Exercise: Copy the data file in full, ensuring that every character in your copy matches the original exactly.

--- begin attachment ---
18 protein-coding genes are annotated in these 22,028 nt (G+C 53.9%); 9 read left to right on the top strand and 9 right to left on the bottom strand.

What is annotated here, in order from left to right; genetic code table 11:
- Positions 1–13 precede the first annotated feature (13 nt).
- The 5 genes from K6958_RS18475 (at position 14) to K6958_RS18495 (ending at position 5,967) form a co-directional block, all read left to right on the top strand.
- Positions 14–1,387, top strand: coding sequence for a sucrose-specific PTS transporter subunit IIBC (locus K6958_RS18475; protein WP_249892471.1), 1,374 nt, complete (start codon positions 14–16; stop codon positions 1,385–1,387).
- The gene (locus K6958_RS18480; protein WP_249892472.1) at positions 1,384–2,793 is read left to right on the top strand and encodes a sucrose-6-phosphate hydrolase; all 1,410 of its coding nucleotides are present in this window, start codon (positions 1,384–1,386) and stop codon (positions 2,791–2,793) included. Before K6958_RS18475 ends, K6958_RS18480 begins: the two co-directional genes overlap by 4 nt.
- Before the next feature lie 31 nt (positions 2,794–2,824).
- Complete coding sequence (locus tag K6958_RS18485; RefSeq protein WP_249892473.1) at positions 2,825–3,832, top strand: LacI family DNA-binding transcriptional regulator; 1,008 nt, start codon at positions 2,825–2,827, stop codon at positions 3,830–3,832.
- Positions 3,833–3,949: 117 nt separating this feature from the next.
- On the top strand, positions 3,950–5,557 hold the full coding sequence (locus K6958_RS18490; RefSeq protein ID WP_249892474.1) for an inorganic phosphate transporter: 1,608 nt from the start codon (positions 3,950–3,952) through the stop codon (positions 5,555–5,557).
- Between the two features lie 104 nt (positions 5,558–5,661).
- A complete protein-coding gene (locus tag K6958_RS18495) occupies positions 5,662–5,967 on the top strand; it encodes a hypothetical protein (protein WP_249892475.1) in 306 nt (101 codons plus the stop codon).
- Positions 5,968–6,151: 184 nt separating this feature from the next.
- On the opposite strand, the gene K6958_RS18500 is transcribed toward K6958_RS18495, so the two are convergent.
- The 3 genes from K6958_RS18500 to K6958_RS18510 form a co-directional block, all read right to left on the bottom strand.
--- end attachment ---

18 protein-coding genes are annotated in these 22,028 nt (G+C 53.9%); 9 read left to right on the top strand and 9 right to left on the bottom strand.

What is annotated here, in order from left to right; genetic code table 11:
- Positions 1–13 precede the first annotated feature (13 nt).
- The 5 genes from K6958_RS18475 (at position 14) to K6958_RS18495 (ending at position 5,967) form a co-directional block, all read left to right on the top strand.
- Positions 14–1,387, top strand: coding sequence for a sucrose-specific PTS transporter subunit IIBC (locus K6958_RS18475; protein WP_249892471.1), 1,374 nt, complete (start codon positions 14–16; stop codon positions 1,385–1,387).
- The gene (locus K6958_RS18480; protein WP_249892472.1) at positions 1,384–2,793 is read left to right on the top strand and encodes a sucrose-6-phosphate hydrolase; all 1,410 of its coding nucleotides are present in this window, start codon (positions 1,384–1,386) and stop codon (positions 2,791–2,793) included. Before K6958_RS18475 ends, K6958_RS18480 begins: the two co-directional genes overlap by 4 nt.
- Before the next feature lie 31 nt (positions 2,794–2,824).
- Complete coding sequence (locus tag K6958_RS18485; RefSeq protein WP_249892473.1) at positions 2,825–3,832, top strand: LacI family DNA-binding transcriptional regulator; 1,008 nt, start codon at positions 2,825–2,827, stop codon at positions 3,830–3,832.
- Positions 3,833–3,949: 117 nt separating this feature from the next.
- On the top strand, positions 3,950–5,557 hold the full coding sequence (locus K6958_RS18490; RefSeq protein ID WP_249892474.1) for an inorganic phosphate transporter: 1,608 nt from the start codon (positions 3,950–3,952) through the stop codon (positions 5,555–5,557).
- Between the two features lie 104 nt (positions 5,558–5,661).
- A complete protein-coding gene (locus tag K6958_RS18495) occupies positions 5,662–5,967 on the top strand; it encodes a hypothetical protein (protein WP_249892475.1) in 306 nt (101 codons plus the stop codon).
- Positions 5,968–6,151: 184 nt separating this feature from the next.
- On the opposite strand, the gene K6958_RS18500 is transcribed toward K6958_RS18495, so the two are convergent.
- The 3 genes from K6958_RS18500 to K6958_RS18510 form a co-directional block, all read right to left on the bottom strand.